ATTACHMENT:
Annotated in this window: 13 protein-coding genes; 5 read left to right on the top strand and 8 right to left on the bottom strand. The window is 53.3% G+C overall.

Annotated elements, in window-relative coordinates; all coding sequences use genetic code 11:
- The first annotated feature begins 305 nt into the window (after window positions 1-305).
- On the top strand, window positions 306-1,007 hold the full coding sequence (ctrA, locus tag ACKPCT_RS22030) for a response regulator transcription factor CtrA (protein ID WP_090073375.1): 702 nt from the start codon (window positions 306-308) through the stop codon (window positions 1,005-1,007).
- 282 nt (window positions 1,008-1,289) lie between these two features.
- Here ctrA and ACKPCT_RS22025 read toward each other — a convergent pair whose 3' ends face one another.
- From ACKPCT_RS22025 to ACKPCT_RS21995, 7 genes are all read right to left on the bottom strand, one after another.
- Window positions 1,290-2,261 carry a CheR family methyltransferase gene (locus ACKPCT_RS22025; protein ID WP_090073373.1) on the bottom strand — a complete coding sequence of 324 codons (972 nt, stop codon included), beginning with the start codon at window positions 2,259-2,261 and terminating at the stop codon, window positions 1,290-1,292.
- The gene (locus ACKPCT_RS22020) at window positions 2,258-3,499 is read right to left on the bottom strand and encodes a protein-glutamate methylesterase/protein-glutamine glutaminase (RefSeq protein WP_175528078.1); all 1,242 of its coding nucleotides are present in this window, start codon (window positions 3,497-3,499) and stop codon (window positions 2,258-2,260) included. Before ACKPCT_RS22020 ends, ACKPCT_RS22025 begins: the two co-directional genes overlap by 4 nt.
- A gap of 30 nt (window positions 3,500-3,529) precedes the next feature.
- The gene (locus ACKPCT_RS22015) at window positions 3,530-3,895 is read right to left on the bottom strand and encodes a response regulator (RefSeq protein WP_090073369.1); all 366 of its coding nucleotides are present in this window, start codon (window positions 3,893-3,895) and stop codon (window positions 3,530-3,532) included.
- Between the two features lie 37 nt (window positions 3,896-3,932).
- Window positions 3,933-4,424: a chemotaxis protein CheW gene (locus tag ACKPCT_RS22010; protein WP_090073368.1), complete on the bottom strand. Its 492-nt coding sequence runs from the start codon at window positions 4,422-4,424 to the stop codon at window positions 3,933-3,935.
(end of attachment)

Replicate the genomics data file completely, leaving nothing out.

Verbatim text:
Annotated in this window: 13 protein-coding genes; 5 read left to right on the top strand and 8 right to left on the bottom strand. The window is 53.3% G+C overall.

Annotated elements, in window-relative coordinates; all coding sequences use genetic code 11:
- The first annotated feature begins 305 nt into the window (after window positions 1-305).
- On the top strand, window positions 306-1,007 hold the full coding sequence (ctrA, locus tag ACKPCT_RS22030) for a response regulator transcription factor CtrA (protein ID WP_090073375.1): 702 nt from the start codon (window positions 306-308) through the stop codon (window positions 1,005-1,007).
- 282 nt (window positions 1,008-1,289) lie between these two features.
- Here ctrA and ACKPCT_RS22025 read toward each other — a convergent pair whose 3' ends face one another.
- From ACKPCT_RS22025 to ACKPCT_RS21995, 7 genes are all read right to left on the bottom strand, one after another.
- Window positions 1,290-2,261 carry a CheR family methyltransferase gene (locus ACKPCT_RS22025; protein ID WP_090073373.1) on the bottom strand — a complete coding sequence of 324 codons (972 nt, stop codon included), beginning with the start codon at window positions 2,259-2,261 and terminating at the stop codon, window positions 1,290-1,292.
- The gene (locus ACKPCT_RS22020) at window positions 2,258-3,499 is read right to left on the bottom strand and encodes a protein-glutamate methylesterase/protein-glutamine glutaminase (RefSeq protein WP_175528078.1); all 1,242 of its coding nucleotides are present in this window, start codon (window positions 3,497-3,499) and stop codon (window positions 2,258-2,260) included. Before ACKPCT_RS22020 ends, ACKPCT_RS22025 begins: the two co-directional genes overlap by 4 nt.
- A gap of 30 nt (window positions 3,500-3,529) precedes the next feature.
- The gene (locus ACKPCT_RS22015) at window positions 3,530-3,895 is read right to left on the bottom strand and encodes a response regulator (RefSeq protein WP_090073369.1); all 366 of its coding nucleotides are present in this window, start codon (window positions 3,893-3,895) and stop codon (window positions 3,530-3,532) included.
- Between the two features lie 37 nt (window positions 3,896-3,932).
- Window positions 3,933-4,424: a chemotaxis protein CheW gene (locus tag ACKPCT_RS22010; protein WP_090073368.1), complete on the bottom strand. Its 492-nt coding sequence runs from the start codon at window positions 4,422-4,424 to the stop codon at window positions 3,933-3,935.